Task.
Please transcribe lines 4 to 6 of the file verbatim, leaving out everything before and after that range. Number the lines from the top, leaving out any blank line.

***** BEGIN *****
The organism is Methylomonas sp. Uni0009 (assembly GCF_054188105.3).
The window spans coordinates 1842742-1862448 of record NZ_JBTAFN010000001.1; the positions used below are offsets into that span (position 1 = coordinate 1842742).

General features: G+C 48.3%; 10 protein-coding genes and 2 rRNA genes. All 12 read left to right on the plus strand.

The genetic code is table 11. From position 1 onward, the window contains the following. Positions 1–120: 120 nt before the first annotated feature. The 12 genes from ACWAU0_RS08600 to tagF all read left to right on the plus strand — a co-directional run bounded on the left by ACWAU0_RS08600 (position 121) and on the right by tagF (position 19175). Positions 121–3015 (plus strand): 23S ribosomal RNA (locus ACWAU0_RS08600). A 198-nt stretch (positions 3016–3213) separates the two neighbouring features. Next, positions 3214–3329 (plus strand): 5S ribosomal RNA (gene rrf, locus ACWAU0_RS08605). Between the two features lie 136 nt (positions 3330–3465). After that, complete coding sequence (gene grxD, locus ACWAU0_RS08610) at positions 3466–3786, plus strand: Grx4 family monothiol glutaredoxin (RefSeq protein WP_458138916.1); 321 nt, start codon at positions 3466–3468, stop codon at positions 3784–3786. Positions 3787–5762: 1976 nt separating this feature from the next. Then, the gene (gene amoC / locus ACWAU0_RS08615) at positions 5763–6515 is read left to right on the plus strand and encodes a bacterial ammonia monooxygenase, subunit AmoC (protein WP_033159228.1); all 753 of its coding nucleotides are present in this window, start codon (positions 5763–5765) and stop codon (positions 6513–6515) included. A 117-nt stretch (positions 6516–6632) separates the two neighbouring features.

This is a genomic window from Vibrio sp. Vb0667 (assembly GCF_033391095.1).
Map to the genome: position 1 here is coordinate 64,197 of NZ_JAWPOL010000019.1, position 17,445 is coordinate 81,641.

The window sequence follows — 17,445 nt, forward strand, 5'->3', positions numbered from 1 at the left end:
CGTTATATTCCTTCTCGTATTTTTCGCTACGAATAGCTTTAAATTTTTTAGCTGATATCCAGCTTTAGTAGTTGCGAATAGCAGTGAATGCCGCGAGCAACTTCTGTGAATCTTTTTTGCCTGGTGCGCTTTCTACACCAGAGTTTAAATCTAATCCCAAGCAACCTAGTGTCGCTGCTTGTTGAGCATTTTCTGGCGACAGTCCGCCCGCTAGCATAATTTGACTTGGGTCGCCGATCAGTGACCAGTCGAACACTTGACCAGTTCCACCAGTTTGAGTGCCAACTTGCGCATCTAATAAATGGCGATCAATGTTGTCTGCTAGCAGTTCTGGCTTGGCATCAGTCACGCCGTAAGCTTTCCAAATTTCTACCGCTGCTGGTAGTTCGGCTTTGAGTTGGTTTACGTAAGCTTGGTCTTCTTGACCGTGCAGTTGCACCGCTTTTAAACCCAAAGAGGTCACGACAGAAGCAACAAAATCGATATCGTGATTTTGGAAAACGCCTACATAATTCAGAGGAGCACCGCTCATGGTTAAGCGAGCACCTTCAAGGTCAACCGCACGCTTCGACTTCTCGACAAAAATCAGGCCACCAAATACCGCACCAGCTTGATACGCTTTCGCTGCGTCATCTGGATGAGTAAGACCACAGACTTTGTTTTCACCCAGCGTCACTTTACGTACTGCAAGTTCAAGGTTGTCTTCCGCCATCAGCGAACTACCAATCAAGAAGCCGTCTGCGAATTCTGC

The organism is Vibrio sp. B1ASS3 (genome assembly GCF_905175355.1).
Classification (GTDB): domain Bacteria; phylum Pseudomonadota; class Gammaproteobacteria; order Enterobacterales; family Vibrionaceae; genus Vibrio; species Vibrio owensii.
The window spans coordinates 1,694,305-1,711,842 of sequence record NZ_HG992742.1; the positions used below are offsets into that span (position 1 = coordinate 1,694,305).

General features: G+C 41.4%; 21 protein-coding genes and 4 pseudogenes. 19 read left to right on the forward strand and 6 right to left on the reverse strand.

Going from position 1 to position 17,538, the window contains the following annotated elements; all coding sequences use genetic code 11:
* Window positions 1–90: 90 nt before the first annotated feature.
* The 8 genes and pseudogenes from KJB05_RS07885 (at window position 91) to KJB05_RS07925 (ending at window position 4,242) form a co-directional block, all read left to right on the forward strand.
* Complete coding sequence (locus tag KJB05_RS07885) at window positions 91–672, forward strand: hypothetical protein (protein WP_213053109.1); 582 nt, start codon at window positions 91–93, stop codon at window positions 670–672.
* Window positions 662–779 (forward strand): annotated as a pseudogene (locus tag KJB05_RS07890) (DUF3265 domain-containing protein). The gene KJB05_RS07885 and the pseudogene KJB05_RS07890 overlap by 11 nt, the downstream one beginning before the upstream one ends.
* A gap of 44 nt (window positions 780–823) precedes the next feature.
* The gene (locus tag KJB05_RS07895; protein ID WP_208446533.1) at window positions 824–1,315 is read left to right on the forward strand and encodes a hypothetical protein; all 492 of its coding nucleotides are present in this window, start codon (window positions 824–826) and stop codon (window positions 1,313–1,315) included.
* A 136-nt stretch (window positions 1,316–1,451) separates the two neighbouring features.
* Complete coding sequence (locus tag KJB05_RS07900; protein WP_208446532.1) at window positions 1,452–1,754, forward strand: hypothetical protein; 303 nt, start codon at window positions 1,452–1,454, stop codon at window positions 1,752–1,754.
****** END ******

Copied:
The genetic code is table 11. From position 1 onward, the window contains the following. Positions 1–120: 120 nt before the first annotated feature. The 12 genes from ACWAU0_RS08600 to tagF all read left to right on the plus strand — a co-directional run bounded on the left by ACWAU0_RS08600 (position 121) and on the right by tagF (position 19175). Positions 121–3015 (plus strand): 23S ribosomal RNA (locus ACWAU0_RS08600). A 198-nt stretch (positions 3016–3213) separates the two neighbouring features. Next, positions 3214–3329 (plus strand): 5S ribosomal RNA (gene rrf, locus ACWAU0_RS08605). Between the two features lie 136 nt (positions 3330–3465). After that, complete coding sequence (gene grxD, locus ACWAU0_RS08610) at positions 3466–3786, plus strand: Grx4 family monothiol glutaredoxin (RefSeq protein WP_458138916.1); 321 nt, start codon at positions 3466–3468, stop codon at positions 3784–3786. Positions 3787–5762: 1976 nt separating this feature from the next. Then, the gene (gene amoC / locus ACWAU0_RS08615) at positions 5763–6515 is read left to right on the plus strand and encodes a bacterial ammonia monooxygenase, subunit AmoC (protein WP_033159228.1); all 753 of its coding nucleotides are present in this window, start codon (positions 5763–5765) and stop codon (positions 6513–6515) included. A 117-nt stretch (positions 6516–6632) separates the two neighbouring features.

This is a genomic window from Vibrio sp. Vb0667 (assembly GCF_033391095.1).
Map to the genome: position 1 here is coordinate 64,197 of NZ_JAWPOL010000019.1, position 17,445 is coordinate 81,641.